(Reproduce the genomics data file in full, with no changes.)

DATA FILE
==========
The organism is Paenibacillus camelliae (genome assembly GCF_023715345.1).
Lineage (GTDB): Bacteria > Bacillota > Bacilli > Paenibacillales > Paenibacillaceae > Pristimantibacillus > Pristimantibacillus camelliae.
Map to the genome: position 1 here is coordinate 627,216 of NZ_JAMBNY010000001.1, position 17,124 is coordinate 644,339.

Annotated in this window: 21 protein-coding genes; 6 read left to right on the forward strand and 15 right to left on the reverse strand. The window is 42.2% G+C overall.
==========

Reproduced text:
The organism is Paenibacillus camelliae (genome assembly GCF_023715345.1).
Lineage (GTDB): Bacteria > Bacillota > Bacilli > Paenibacillales > Paenibacillaceae > Pristimantibacillus > Pristimantibacillus camelliae.
Map to the genome: position 1 here is coordinate 627,216 of NZ_JAMBNY010000001.1, position 17,124 is coordinate 644,339.

Annotated in this window: 21 protein-coding genes; 6 read left to right on the forward strand and 15 right to left on the reverse strand. The window is 42.2% G+C overall.